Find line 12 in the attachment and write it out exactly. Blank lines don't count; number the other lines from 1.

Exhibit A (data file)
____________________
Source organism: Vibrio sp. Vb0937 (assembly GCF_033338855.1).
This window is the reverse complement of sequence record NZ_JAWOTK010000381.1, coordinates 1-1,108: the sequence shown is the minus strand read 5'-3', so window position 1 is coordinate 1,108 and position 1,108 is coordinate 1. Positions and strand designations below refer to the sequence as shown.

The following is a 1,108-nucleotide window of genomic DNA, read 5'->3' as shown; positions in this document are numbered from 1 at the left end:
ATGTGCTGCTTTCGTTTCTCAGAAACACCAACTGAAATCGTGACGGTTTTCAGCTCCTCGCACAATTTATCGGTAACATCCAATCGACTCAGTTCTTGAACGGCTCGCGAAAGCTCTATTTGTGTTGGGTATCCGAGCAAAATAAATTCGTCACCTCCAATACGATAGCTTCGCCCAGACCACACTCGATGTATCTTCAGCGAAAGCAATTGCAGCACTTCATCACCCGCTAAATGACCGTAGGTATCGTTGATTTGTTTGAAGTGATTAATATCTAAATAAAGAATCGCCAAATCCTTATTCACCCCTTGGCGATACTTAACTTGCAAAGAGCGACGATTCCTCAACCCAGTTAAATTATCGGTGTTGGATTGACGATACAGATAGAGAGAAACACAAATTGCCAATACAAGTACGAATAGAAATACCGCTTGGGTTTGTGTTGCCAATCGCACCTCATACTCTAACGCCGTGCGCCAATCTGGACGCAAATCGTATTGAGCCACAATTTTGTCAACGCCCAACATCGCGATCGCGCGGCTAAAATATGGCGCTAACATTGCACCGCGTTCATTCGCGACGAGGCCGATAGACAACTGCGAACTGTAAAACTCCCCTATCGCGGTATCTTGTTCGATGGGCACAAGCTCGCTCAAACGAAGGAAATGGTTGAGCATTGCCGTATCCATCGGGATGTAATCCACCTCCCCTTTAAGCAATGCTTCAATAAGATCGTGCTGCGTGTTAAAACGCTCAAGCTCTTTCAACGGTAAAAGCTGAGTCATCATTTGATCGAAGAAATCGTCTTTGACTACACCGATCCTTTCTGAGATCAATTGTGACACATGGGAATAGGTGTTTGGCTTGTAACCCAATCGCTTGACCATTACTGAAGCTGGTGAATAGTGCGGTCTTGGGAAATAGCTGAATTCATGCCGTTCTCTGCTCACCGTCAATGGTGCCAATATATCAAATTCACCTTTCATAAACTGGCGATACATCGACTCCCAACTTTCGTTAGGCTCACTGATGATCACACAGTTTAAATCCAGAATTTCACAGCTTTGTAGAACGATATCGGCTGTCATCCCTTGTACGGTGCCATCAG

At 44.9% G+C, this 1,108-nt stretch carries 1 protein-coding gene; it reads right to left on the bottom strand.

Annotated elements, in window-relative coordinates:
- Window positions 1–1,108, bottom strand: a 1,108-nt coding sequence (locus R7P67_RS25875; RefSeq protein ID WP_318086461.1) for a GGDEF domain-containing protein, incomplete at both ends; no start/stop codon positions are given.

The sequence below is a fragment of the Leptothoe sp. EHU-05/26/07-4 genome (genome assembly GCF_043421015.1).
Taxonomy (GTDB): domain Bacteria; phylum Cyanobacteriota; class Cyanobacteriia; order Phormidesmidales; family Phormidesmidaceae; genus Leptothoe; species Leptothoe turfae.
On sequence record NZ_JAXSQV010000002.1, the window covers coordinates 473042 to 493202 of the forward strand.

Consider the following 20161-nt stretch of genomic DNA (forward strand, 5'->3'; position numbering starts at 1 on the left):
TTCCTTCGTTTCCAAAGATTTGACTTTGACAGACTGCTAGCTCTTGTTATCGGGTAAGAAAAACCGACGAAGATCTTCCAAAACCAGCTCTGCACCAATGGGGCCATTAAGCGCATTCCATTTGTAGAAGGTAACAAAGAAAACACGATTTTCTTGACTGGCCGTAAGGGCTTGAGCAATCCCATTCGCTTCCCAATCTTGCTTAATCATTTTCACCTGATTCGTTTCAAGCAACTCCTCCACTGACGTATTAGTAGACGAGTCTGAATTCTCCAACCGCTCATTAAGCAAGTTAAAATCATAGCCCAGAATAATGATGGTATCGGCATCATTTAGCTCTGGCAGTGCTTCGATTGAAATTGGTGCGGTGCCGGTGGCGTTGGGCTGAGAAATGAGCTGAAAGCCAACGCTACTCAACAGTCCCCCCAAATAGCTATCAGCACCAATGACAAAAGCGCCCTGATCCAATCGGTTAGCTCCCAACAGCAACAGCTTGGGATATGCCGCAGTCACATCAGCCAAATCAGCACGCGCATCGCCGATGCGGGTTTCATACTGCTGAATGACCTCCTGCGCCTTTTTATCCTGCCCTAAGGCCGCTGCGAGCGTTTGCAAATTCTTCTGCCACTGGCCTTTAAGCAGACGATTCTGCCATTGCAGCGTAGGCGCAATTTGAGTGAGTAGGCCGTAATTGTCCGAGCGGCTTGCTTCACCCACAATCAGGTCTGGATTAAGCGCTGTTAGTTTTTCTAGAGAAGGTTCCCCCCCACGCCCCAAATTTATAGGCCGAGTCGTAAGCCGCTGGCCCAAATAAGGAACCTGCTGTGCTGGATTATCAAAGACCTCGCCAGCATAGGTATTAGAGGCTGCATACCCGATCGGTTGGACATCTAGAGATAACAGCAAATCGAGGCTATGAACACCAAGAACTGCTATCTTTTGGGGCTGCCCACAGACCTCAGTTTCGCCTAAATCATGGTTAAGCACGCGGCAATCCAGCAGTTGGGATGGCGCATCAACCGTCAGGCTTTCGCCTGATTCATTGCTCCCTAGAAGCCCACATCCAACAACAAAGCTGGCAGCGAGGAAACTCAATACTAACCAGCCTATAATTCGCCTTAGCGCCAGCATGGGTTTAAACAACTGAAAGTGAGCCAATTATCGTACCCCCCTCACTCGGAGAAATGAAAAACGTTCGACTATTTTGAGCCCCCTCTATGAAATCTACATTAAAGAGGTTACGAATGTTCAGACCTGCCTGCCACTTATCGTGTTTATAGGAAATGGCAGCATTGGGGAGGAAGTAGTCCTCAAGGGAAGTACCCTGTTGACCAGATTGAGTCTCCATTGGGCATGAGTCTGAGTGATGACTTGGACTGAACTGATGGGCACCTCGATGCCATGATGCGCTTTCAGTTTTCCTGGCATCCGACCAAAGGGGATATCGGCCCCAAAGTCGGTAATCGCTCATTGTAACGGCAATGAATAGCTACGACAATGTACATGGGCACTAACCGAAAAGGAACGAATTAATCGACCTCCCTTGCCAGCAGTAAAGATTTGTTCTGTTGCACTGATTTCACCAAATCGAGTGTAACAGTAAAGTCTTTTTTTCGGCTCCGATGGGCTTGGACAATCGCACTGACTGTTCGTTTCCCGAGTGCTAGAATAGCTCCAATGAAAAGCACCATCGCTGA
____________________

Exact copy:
TTCCTTCGTTTCCAAAGATTTGACTTTGACAGACTGCTAGCTCTTGTTATCGGGTAAGAAAAACCGACGAAGATCTTCCAAAACCAGCTCTGCACCAATGGGGCCATTAAGCGCATTCCATTTGTAGAAGGTAACAAAGAAAACACGATTTTCTTGACTGGCCGTAAGGGCTTGAGCAATCCCATTCGCTTCCCAATCTTGCTTAATCATTTTCACCTGATTCGTTTCAAGCAACTCCTCCACTGACGTATTAGTAGACGAGTCTGAATTCTCCAACCGCTCATTAAGCAAGTTAAAATCATAGCCCAGAATAATGATGGTATCGGCATCATTTAGCTCTGGCAGTGCTTCGATTGAAATTGGTGCGGTGCCGGTGGCGTTGGGCTGAGAAATGAGCTGAAAGCCAACGCTACTCAACAGTCCCCCCAAATAGCTATCAGCACCAATGACAAAAGCGCCCTGATCCAATCGGTTAGCTCCCAACAGCAACAGCTTGGGATATGCCGCAGTCACATCAGCCAAATCAGCACGCGCATCGCCGATGCGGGTTTCATACTGCTGAATGACCTCCTGCGCCTTTTTATCCTGCCCTAAGGCCGCTGCGAGCGTTTGCAAATTCTTCTGCCACTGGCCTTTAAGCAGACGATTCTGCCATTGCAGCGTAGGCGCAATTTGAGTGAGTAGGCCGTAATTGTCCGAGCGGCTTGCTTCACCCACAATCAGGTCTGGATTAAGCGCTGTTAGTTTTTCTAGAGAAGGTTCCCCCCCACGCCCCAAATTTATAGGCCGAGTCGTAAGCCGCTGGCCCAAATAAGGAACCTGCTGTGCTGGATTATCAAAGACCTCGCCAGCATAGGTATTAGAGGCTGCATACCCGATCGGTTGGACATCTAGAGATAACAGCAAATCGAGGCTATGAACACCAAGAACTGCTATCTTTTGGGGCTGCCCACAGACCTCAGTTTCGCCTAAATCATGGTTAAGCACGCGGCAATCCAGCAGTTGGGATGGCGCATCAACCGTCAGGCTTTCGCCTGATTCATTGCTCCCTAGAAGCCCACATCCAACAACAAAGCTGGCAGCGAGGAAACTCAATACTAACCAGCCTATAATTCGCCTTAGCGCCAGCATGGGTTTAAACAACTGAAAGTGAGCCAATTATCGTACCCCCCTCACTCGGAGAAATGAAAAACGTTCGACTATTTTGAGCCCCCTCTATGAAATCTACATTAAAGAGGTTACGAATGTTCAGACCTGCCTGCCACTTATCGTGTTTATAGGAAATGGCAGCATTGGGGAGGAAGTAGTCCTCAAGGGAAGTACCCTGTTGACCAGATTGAGTCTCCATTGGGCATGAGTCTGAGTGATGACTTGGACTGAACTGATGGGCACCTCGATGCCATGATGCGCTTTCAGTTTTCCTGGCATCCGACCAAAGGGGATATCGGCCCCAAAGTCGGTAATCGCTCATTGTAACGGCAATGAATAGCTACGACAATGTACATGGGCACTAACCGAAAAGGAACGAATTAATCGACCTCCCTTGCCAGCAGTAAAGATTTGTTCTGTTGCACTGATTTCACCAAATCGAGTGTAACAGTAAAGTCTTTTTTTCGGCTCCGATGGGCTTGGACAATCGCACTGACTGTTCGTTTCCCGAGTGCTAGAATAGCTCCAATGAAAAGCACCATCGCTGA